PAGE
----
Some other tribes like the Quechan or Yuman Indians in southeast California and southwest Arizona were the first to meet Spanish explorers in the 1760s and 1770s. But others on the coasts of northwest California like the Miwok, Yurok and Yokut came across Russian explorers and seafarers coming from Alaska in the late 18th century and Russians established a short-lived fortified colony Fort Ross 60 miles north of San Francisco in the early 1800s.citation needed
The Spanish began their long-term occupation in California in 1769 with the founding of Mission San Diego de Alcalá in San Diego, California. The Spanish built 20 additional missions in California.11 The introduction of European invasive plant species and non-native diseases wreaked havoc on Native populations.
The Population of Native California was reduced by 90% during the 19th century—from over 200,000 in the late 19th century to approximate 15,000 at the end of the century.5 Epidemics swept through California Indian Country, such as the 1833 malaria epidemic.10
In 1834 the Spanish missions shifted to Mexican control and were secularized, but lands under their control were not reverted to tribes. Many landless Indians found wage labor on ranches. The United States took control of California in 1848 with the signing of the Treaty of Guadalupe Hidalgo, that did not honor aboriginal land title.10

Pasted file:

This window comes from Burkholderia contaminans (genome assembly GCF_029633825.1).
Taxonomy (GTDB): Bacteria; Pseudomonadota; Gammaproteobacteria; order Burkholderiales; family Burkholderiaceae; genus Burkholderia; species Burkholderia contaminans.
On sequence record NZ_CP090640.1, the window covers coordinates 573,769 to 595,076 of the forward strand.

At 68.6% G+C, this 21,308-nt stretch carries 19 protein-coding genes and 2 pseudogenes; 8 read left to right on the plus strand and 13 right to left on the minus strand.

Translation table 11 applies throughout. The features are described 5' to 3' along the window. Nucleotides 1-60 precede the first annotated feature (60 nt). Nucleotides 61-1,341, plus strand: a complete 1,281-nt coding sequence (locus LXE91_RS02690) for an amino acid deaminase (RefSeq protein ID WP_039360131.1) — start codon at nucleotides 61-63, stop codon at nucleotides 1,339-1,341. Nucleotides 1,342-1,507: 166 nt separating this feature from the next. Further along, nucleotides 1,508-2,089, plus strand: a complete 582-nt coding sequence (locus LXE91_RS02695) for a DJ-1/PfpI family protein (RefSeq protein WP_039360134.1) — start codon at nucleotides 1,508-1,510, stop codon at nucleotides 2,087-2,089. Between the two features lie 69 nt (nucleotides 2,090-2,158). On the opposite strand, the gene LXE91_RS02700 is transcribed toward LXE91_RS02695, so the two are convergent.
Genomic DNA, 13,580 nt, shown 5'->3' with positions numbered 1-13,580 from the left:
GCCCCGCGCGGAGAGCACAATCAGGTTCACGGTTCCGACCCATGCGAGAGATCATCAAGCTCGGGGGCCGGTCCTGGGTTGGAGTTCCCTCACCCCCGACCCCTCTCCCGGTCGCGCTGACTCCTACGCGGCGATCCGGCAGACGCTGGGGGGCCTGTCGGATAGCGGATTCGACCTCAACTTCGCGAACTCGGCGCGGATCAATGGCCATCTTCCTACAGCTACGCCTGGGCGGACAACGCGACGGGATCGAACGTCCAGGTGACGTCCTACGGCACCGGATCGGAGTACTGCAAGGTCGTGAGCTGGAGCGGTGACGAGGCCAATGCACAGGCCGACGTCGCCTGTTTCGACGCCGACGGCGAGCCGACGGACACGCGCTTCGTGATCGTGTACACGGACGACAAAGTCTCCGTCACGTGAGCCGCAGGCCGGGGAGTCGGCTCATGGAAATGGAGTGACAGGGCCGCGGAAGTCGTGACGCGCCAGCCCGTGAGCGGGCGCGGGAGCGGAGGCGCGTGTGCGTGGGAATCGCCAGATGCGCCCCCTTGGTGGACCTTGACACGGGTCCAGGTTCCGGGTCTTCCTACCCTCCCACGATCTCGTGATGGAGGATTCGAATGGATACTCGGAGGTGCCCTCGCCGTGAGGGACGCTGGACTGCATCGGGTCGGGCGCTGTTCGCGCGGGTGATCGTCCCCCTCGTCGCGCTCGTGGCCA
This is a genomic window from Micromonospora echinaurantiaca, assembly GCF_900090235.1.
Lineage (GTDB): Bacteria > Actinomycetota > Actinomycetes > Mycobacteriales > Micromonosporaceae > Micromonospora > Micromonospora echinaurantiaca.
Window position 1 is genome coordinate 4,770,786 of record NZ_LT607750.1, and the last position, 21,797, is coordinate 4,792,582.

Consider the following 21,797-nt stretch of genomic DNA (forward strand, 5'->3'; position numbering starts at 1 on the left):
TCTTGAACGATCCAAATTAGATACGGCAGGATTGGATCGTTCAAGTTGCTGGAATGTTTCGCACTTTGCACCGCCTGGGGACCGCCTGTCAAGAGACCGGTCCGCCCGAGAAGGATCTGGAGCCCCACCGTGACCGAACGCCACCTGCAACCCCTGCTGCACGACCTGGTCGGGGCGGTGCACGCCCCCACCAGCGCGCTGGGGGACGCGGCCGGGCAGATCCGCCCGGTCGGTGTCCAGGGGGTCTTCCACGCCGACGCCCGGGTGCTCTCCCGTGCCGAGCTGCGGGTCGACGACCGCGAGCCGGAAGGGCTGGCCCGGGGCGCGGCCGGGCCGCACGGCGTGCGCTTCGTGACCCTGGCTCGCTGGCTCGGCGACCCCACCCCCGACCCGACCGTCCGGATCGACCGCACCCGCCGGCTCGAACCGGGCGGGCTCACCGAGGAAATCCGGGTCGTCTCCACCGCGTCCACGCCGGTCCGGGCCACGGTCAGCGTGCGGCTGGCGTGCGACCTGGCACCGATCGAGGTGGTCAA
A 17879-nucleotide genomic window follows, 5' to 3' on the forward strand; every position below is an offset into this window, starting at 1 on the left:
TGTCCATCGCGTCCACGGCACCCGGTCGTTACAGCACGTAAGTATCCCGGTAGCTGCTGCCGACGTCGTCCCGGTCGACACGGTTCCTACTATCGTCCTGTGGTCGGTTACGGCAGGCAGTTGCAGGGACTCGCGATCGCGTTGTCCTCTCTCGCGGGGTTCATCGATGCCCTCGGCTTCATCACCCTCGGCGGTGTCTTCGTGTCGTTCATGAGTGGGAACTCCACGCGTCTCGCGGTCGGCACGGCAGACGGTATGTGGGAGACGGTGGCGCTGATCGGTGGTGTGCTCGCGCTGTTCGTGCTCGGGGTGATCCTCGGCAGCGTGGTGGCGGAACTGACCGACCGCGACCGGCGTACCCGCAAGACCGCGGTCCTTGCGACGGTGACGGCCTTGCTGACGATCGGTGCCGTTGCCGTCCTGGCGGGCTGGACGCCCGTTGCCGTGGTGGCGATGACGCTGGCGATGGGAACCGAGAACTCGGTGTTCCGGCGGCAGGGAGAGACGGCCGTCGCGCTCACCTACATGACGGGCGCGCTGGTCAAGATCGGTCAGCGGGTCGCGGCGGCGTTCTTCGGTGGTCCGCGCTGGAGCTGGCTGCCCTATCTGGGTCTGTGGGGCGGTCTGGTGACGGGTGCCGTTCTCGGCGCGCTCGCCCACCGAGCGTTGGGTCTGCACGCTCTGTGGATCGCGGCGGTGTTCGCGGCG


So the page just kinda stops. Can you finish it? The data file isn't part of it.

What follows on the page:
Acorns are a primarily tradition food throughout much of California.1 Other widely consumed aboriginal food sources included fish, shellfish, deer, elk, and antelope, and plants such as buckeye, sage seed, and yampah (Perideridia gairdneri).2
- Achomawi, Achumawi, Pit River tribe, northeastern California12
- Atsugewi, northeastern California12
- Ahwahnechee, eastern-central California
- Cahuilla, southern California12
- Chumash, coastal southern California12
- Chilula, northwestern California12
- Chimariko, extinct, northwestern California13
- Coso, southeastern California
- Cupeño, southern California12
- Eel River Athapaskan peoples
- Esselen, west-central California12
- Hupa, northwestern California12
- Juaneño, Acjachemem, southwestern California
- Karok, northwestern California12
- Kato, Cahto, northwestern California12
- Kawaiisu, southern-central California
- Kitanemuk, southern-central California12
- Konkow, northern-central California12
- Kucadikadi, eastern-central California
- Kumeyaay, Diegueño, Kumiai, southern California
- La Jolla Complex, southern California, ca. 6050—1000 BCE
- Luiseño, southwestern California12
- Maidu, northeastern California12
- Miwok, Me-wuk, central California12
- Mohave, southeastern California
- Monache, Western Mono, central California12
- Mono, eastern-central California
- Nomlaki, northwestern California12
- Ohlone, Costanoan, west-central California12
- Patayan, southern California
- Patwin, central California12
- Pauma Complex, southern California, ca. 6050—1000 BCE
- Pomo, northwestern and central-western California12
- Salinan, coastal central California12
- Serrano, southern California12
- Shasta northwestern California12
- Tataviam, Allilik (Fernandeño), southern California12
- Timbisha, southeastern California
- Tolowa, northwestern California12
- Tongva, Gabrieleño, Fernandeño, San Clemente tribe, coastal southern California12